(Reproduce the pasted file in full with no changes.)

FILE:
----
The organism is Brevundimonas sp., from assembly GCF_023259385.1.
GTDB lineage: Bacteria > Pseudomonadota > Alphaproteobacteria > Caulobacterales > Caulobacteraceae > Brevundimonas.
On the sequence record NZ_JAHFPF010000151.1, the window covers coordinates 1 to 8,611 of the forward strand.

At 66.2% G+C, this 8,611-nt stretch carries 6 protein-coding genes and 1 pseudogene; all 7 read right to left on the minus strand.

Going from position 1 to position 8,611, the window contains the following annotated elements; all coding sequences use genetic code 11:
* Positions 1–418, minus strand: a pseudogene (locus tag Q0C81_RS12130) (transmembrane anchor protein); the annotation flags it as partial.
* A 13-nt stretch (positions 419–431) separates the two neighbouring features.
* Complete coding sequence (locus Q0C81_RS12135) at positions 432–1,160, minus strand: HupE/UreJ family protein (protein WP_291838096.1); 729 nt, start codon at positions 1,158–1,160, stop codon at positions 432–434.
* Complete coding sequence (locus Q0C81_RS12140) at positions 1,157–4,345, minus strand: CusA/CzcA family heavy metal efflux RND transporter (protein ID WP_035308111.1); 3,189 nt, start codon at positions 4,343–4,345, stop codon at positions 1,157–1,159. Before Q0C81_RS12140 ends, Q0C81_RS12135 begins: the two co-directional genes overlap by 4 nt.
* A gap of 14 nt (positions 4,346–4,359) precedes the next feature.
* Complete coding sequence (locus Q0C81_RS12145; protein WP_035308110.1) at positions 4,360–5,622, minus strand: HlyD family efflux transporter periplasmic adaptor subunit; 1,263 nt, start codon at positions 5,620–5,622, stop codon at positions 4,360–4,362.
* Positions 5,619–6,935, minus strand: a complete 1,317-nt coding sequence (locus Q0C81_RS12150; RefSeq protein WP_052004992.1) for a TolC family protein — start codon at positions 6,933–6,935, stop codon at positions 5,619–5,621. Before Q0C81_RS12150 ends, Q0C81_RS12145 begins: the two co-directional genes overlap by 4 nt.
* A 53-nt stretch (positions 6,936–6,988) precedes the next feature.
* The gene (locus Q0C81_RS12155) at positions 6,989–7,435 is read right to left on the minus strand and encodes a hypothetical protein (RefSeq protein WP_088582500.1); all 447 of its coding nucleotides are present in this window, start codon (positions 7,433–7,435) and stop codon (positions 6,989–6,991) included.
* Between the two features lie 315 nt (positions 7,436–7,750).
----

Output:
The organism is Brevundimonas sp., from assembly GCF_023259385.1.
GTDB lineage: Bacteria > Pseudomonadota > Alphaproteobacteria > Caulobacterales > Caulobacteraceae > Brevundimonas.
On the sequence record NZ_JAHFPF010000151.1, the window covers coordinates 1 to 8,611 of the forward strand.

At 66.2% G+C, this 8,611-nt stretch carries 6 protein-coding genes and 1 pseudogene; all 7 read right to left on the minus strand.

Going from position 1 to position 8,611, the window contains the following annotated elements; all coding sequences use genetic code 11:
* Positions 1–418, minus strand: a pseudogene (locus tag Q0C81_RS12130) (transmembrane anchor protein); the annotation flags it as partial.
* A 13-nt stretch (positions 419–431) separates the two neighbouring features.
* Complete coding sequence (locus Q0C81_RS12135) at positions 432–1,160, minus strand: HupE/UreJ family protein (protein WP_291838096.1); 729 nt, start codon at positions 1,158–1,160, stop codon at positions 432–434.
* Complete coding sequence (locus Q0C81_RS12140) at positions 1,157–4,345, minus strand: CusA/CzcA family heavy metal efflux RND transporter (protein ID WP_035308111.1); 3,189 nt, start codon at positions 4,343–4,345, stop codon at positions 1,157–1,159. Before Q0C81_RS12140 ends, Q0C81_RS12135 begins: the two co-directional genes overlap by 4 nt.
* A gap of 14 nt (positions 4,346–4,359) precedes the next feature.
* Complete coding sequence (locus Q0C81_RS12145; protein WP_035308110.1) at positions 4,360–5,622, minus strand: HlyD family efflux transporter periplasmic adaptor subunit; 1,263 nt, start codon at positions 5,620–5,622, stop codon at positions 4,360–4,362.
* Positions 5,619–6,935, minus strand: a complete 1,317-nt coding sequence (locus Q0C81_RS12150; RefSeq protein WP_052004992.1) for a TolC family protein — start codon at positions 6,933–6,935, stop codon at positions 5,619–5,621. Before Q0C81_RS12150 ends, Q0C81_RS12145 begins: the two co-directional genes overlap by 4 nt.
* A 53-nt stretch (positions 6,936–6,988) precedes the next feature.
* The gene (locus Q0C81_RS12155) at positions 6,989–7,435 is read right to left on the minus strand and encodes a hypothetical protein (RefSeq protein WP_088582500.1); all 447 of its coding nucleotides are present in this window, start codon (positions 7,433–7,435) and stop codon (positions 6,989–6,991) included.
* Between the two features lie 315 nt (positions 7,436–7,750).